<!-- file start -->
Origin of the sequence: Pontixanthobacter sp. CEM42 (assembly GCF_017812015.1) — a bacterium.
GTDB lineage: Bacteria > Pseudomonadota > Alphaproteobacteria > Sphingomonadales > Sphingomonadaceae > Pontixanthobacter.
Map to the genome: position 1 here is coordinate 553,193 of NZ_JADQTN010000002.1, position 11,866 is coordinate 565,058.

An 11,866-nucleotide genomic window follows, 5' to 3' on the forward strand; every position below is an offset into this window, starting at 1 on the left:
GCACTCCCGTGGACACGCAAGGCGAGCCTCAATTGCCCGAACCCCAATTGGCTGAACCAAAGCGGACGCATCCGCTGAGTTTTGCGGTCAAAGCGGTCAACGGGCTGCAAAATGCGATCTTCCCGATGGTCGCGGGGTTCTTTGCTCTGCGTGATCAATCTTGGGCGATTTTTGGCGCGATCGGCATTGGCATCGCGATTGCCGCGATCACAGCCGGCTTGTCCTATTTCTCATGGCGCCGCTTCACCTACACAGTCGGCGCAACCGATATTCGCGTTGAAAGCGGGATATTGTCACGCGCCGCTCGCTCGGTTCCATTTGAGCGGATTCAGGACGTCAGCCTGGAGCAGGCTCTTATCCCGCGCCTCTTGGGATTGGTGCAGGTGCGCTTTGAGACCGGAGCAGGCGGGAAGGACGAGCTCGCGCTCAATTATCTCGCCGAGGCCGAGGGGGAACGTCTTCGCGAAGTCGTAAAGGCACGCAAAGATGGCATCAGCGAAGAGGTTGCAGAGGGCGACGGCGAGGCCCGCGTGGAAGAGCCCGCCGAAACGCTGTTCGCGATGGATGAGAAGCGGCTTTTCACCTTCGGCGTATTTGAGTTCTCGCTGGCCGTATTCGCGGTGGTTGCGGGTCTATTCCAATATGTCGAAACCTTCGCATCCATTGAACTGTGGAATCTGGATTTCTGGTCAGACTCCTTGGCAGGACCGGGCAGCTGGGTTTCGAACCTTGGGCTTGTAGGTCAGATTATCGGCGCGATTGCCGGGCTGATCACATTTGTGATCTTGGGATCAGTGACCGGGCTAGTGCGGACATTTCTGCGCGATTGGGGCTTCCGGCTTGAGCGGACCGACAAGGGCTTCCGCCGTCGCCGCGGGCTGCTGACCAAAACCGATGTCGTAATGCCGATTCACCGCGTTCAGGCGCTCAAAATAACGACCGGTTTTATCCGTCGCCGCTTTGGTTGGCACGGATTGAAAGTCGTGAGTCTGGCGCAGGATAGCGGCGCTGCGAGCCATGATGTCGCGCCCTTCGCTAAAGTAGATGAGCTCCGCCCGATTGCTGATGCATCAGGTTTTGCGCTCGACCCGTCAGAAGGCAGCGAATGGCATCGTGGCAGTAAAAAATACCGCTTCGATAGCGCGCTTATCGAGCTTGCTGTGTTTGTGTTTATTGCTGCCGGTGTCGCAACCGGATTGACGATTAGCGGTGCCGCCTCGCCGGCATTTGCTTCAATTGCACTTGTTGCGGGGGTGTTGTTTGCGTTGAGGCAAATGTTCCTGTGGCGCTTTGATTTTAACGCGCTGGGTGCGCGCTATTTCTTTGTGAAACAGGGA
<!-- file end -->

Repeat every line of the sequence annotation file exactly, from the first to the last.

Origin of the sequence: Pontixanthobacter sp. CEM42 (assembly GCF_017812015.1) — a bacterium.
GTDB lineage: Bacteria > Pseudomonadota > Alphaproteobacteria > Sphingomonadales > Sphingomonadaceae > Pontixanthobacter.
Map to the genome: position 1 here is coordinate 553,193 of NZ_JADQTN010000002.1, position 11,866 is coordinate 565,058.

An 11,866-nucleotide genomic window follows, 5' to 3' on the forward strand; every position below is an offset into this window, starting at 1 on the left:
GCACTCCCGTGGACACGCAAGGCGAGCCTCAATTGCCCGAACCCCAATTGGCTGAACCAAAGCGGACGCATCCGCTGAGTTTTGCGGTCAAAGCGGTCAACGGGCTGCAAAATGCGATCTTCCCGATGGTCGCGGGGTTCTTTGCTCTGCGTGATCAATCTTGGGCGATTTTTGGCGCGATCGGCATTGGCATCGCGATTGCCGCGATCACAGCCGGCTTGTCCTATTTCTCATGGCGCCGCTTCACCTACACAGTCGGCGCAACCGATATTCGCGTTGAAAGCGGGATATTGTCACGCGCCGCTCGCTCGGTTCCATTTGAGCGGATTCAGGACGTCAGCCTGGAGCAGGCTCTTATCCCGCGCCTCTTGGGATTGGTGCAGGTGCGCTTTGAGACCGGAGCAGGCGGGAAGGACGAGCTCGCGCTCAATTATCTCGCCGAGGCCGAGGGGGAACGTCTTCGCGAAGTCGTAAAGGCACGCAAAGATGGCATCAGCGAAGAGGTTGCAGAGGGCGACGGCGAGGCCCGCGTGGAAGAGCCCGCCGAAACGCTGTTCGCGATGGATGAGAAGCGGCTTTTCACCTTCGGCGTATTTGAGTTCTCGCTGGCCGTATTCGCGGTGGTTGCGGGTCTATTCCAATATGTCGAAACCTTCGCATCCATTGAACTGTGGAATCTGGATTTCTGGTCAGACTCCTTGGCAGGACCGGGCAGCTGGGTTTCGAACCTTGGGCTTGTAGGTCAGATTATCGGCGCGATTGCCGGGCTGATCACATTTGTGATCTTGGGATCAGTGACCGGGCTAGTGCGGACATTTCTGCGCGATTGGGGCTTCCGGCTTGAGCGGACCGACAAGGGCTTCCGCCGTCGCCGCGGGCTGCTGACCAAAACCGATGTCGTAATGCCGATTCACCGCGTTCAGGCGCTCAAAATAACGACCGGTTTTATCCGTCGCCGCTTTGGTTGGCACGGATTGAAAGTCGTGAGTCTGGCGCAGGATAGCGGCGCTGCGAGCCATGATGTCGCGCCCTTCGCTAAAGTAGATGAGCTCCGCCCGATTGCTGATGCATCAGGTTTTGCGCTCGACCCGTCAGAAGGCAGCGAATGGCATCGTGGCAGTAAAAAATACCGCTTCGATAGCGCGCTTATCGAGCTTGCTGTGTTTGTGTTTATTGCTGCCGGTGTCGCAACCGGATTGACGATTAGCGGTGCCGCCTCGCCGGCATTTGCTTCAATTGCACTTGTTGCGGGGGTGTTGTTTGCGTTGAGGCAAATGTTCCTGTGGCGCTTTGATTTTAACGCGCTGGGTGCGCGCTATTTCTTTGTGAAACAGGGA